Microsoft recently published a blog post that suggests Google Docs offers weak security. Before we correct the gross misrepresentations in Tony Tai’s article, let’s applaud Microsoft for doing what they do best — that is, launch a FUD campaign. No one does it better than Redmond.
Having been in IT for nearly two decades, however, I know security generally isn’t their forte. So let’s begin dissecting Tony’s article:
“When I share an email or a document with a colleague and ask for their confidentiality, I trust that they won’t share the information with others.”
When sharing a document with Google Docs, users don’t have to “trust” that someone isn’t going to share it. The organization’s administrator and the document owner have all the necessary controls enable safe sharing. As you’ll see, Google’s sophisticated, yet easy-to-use visibility options and sharing settings provides document owners far greater control sharing documents in the cloud than they would have otherwise collaborating via email attachments.
Tony’s first misrepresentation:
“If a user is working in a Google Apps domain, their files adopt the domain’s security setting, by default, whether those settings are private or not, so Google Apps users may be sharing or publishing documents without knowing they are doing so!”
Google Apps administrators can configure how users within their organization can share their Google Docs (documents, presentations, spreadsheets and drawings). Most of our customers choose to allow sharing outside their organization — that’s a key feature — but some administrators may choose to disallow sharing outside their organization. To address Tony’s misguided point above, administrators can also set the default visibility level for new docs. Out of the box, Google Docs are set to Private.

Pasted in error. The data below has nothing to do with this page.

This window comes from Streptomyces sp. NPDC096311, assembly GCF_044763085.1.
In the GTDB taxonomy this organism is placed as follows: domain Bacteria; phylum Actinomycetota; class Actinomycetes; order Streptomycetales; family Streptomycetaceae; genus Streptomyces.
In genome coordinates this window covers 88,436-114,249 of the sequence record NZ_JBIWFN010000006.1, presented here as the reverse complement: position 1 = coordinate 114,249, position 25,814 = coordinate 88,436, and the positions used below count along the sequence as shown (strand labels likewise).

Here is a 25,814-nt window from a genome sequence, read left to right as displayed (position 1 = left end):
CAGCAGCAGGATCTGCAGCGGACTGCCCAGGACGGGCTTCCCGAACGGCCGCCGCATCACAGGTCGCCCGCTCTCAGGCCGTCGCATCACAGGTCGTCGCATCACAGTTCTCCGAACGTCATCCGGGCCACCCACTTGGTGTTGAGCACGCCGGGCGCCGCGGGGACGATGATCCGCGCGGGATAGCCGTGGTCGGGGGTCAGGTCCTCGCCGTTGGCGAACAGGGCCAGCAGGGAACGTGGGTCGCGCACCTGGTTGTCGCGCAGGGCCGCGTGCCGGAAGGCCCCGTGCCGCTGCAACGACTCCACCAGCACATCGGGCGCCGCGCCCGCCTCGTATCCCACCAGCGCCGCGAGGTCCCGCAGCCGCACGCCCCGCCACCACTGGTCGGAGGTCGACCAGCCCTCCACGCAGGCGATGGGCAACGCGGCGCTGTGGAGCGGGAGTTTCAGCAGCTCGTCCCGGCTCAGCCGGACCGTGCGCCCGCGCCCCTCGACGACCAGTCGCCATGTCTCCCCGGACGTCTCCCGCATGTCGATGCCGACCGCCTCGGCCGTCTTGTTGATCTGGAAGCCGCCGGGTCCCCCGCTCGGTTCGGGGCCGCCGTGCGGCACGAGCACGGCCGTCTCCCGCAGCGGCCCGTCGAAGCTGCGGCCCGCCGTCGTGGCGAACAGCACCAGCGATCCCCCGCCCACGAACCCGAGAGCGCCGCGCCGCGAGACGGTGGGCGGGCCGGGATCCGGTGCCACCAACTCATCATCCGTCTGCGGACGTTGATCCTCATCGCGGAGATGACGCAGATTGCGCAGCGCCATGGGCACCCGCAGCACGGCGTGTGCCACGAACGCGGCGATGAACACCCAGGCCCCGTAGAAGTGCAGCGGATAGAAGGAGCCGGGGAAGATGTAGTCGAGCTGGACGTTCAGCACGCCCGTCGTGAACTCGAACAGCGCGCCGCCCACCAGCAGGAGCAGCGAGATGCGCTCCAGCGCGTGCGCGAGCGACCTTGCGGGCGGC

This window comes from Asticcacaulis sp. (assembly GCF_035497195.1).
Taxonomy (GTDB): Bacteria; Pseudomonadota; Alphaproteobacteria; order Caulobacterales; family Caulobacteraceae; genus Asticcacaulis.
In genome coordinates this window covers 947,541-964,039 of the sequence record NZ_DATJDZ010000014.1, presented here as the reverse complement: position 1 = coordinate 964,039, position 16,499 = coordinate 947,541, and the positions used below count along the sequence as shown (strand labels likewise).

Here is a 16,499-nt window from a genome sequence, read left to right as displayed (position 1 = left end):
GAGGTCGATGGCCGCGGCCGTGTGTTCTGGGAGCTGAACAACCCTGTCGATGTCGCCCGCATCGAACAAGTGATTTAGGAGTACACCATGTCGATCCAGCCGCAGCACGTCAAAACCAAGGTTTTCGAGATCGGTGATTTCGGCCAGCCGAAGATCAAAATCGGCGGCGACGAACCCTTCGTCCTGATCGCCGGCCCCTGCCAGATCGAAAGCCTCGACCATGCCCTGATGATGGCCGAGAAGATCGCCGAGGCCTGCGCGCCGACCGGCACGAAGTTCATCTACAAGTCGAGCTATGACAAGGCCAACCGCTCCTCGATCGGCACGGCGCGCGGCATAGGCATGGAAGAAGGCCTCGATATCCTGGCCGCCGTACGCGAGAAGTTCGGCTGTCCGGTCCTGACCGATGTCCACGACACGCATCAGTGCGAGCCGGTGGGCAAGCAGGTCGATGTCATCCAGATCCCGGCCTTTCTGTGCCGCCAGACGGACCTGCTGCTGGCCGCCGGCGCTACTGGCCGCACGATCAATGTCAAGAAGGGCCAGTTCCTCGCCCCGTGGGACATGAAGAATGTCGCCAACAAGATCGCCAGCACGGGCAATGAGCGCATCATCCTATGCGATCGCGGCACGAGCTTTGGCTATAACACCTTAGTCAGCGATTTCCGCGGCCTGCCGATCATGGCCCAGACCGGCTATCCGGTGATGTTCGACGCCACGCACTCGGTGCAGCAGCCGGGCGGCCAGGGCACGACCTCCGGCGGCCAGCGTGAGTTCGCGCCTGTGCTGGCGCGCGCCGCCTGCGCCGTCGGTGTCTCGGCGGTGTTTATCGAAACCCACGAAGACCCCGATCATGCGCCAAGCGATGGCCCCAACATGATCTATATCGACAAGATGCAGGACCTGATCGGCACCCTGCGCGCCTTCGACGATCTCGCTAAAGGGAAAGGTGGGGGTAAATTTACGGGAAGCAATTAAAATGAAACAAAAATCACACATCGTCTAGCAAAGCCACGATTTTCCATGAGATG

He also says:
“Google Docs allows users to specify who they want to share a document with online, yet users cannot apply any security settings to the document. Other users can download and share it any way they wish.”
Simply not true. Document owners can choose exactly how they want to share a document. First, they choose a visibility option for the document. Documents can be set to Private, where only specific people can access it, or shared more broadly, using the options Anyone with the Link or Public on the Web.
When Documents are Private and shared with specific people, document owners can grant collaborators different permission levels. Collaborators may be given permission to edit a document, or they can be granted read-only access or comment-only access. Document owners can also prevent users from downloading the document.
Furthermore, document owners can choose to grant editors the ability to share the document with other people, or they can limit the sharing permissions.
Most importantly, because all of the content and sharing permissions are stored in the cloud — not on individual user desktops — administrators have the ability to review, audit, and even modify sharing settings and history globally without having to worry about local issues concerning “My Documents.” Sharing rights can be revoked by the user in real-time without the need for help desk or technical support. And, as with all Google Apps, the security features work on Windows, Mac, Android, iOS and other platforms — not just Windows 7.